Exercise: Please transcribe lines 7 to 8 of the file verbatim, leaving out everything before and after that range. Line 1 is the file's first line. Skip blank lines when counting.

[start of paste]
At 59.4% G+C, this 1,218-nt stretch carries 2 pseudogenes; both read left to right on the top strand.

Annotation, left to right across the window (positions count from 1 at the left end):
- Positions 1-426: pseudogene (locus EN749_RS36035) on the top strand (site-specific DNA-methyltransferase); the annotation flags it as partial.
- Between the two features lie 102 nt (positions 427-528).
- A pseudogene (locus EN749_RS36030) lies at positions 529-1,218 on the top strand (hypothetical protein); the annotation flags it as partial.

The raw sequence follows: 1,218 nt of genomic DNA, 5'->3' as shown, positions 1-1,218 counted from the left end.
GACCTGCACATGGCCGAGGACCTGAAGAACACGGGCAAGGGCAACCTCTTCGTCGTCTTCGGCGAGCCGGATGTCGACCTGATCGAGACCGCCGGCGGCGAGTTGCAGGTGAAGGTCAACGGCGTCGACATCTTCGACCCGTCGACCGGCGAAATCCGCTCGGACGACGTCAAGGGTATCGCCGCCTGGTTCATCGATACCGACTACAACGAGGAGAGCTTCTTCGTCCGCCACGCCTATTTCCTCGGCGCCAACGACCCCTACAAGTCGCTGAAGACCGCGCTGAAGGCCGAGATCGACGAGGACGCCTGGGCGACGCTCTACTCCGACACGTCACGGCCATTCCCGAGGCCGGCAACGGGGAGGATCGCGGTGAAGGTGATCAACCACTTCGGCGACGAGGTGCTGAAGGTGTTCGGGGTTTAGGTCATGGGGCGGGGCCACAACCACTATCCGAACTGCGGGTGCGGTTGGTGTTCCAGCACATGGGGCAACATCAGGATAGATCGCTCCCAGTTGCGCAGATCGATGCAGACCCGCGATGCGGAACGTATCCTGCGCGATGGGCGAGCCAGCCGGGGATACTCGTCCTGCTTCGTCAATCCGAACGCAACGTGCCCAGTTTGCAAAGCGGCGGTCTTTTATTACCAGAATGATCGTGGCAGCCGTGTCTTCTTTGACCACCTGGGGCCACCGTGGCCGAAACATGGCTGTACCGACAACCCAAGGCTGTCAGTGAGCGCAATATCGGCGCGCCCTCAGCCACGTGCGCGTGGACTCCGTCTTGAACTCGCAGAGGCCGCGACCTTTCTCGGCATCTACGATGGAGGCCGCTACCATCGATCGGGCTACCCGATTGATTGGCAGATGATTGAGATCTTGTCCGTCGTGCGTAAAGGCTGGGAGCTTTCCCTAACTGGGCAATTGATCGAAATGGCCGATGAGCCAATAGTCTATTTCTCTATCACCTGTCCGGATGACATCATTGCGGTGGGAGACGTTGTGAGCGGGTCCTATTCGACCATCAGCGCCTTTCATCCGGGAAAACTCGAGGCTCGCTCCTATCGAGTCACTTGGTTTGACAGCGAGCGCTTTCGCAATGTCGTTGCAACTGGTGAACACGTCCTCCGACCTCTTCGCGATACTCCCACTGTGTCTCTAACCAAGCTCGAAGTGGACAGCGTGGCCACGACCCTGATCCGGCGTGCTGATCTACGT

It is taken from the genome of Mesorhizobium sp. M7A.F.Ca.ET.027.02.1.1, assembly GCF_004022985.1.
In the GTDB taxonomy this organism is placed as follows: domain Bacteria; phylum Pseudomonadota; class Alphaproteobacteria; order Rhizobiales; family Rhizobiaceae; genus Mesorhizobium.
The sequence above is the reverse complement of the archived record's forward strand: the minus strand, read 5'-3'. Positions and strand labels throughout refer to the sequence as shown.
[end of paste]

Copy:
GACCTGCACATGGCCGAGGACCTGAAGAACACGGGCAAGGGCAACCTCTTCGTCGTCTTCGGCGAGCCGGATGTCGACCTGATCGAGACCGCCGGCGGCGAGTTGCAGGTGAAGGTCAACGGCGTCGACATCTTCGACCCGTCGACCGGCGAAATCCGCTCGGACGACGTCAAGGGTATCGCCGCCTGGTTCATCGATACCGACTACAACGAGGAGAGCTTCTTCGTCCGCCACGCCTATTTCCTCGGCGCCAACGACCCCTACAAGTCGCTGAAGACCGCGCTGAAGGCCGAGATCGACGAGGACGCCTGGGCGACGCTCTACTCCGACACGTCACGGCCATTCCCGAGGCCGGCAACGGGGAGGATCGCGGTGAAGGTGATCAACCACTTCGGCGACGAGGTGCTGAAGGTGTTCGGGGTTTAGGTCATGGGGCGGGGCCACAACCACTATCCGAACTGCGGGTGCGGTTGGTGTTCCAGCACATGGGGCAACATCAGGATAGATCGCTCCCAGTTGCGCAGATCGATGCAGACCCGCGATGCGGAACGTATCCTGCGCGATGGGCGAGCCAGCCGGGGATACTCGTCCTGCTTCGTCAATCCGAACGCAACGTGCCCAGTTTGCAAAGCGGCGGTCTTTTATTACCAGAATGATCGTGGCAGCCGTGTCTTCTTTGACCACCTGGGGCCACCGTGGCCGAAACATGGCTGTACCGACAACCCAAGGCTGTCAGTGAGCGCAATATCGGCGCGCCCTCAGCCACGTGCGCGTGGACTCCGTCTTGAACTCGCAGAGGCCGCGACCTTTCTCGGCATCTACGATGGAGGCCGCTACCATCGATCGGGCTACCCGATTGATTGGCAGATGATTGAGATCTTGTCCGTCGTGCGTAAAGGCTGGGAGCTTTCCCTAACTGGGCAATTGATCGAAATGGCCGATGAGCCAATAGTCTATTTCTCTATCACCTGTCCGGATGACATCATTGCGGTGGGAGACGTTGTGAGCGGGTCCTATTCGACCATCAGCGCCTTTCATCCGGGAAAACTCGAGGCTCGCTCCTATCGAGTCACTTGGTTTGACAGCGAGCGCTTTCGCAATGTCGTTGCAACTGGTGAACACGTCCTCCGACCTCTTCGCGATACTCCCACTGTGTCTCTAACCAAGCTCGAAGTGGACAGCGTGGCCACGACCCTGATCCGGCGTGCTGATCTACGT

It is taken from the genome of Mesorhizobium sp. M7A.F.Ca.ET.027.02.1.1, assembly GCF_004022985.1.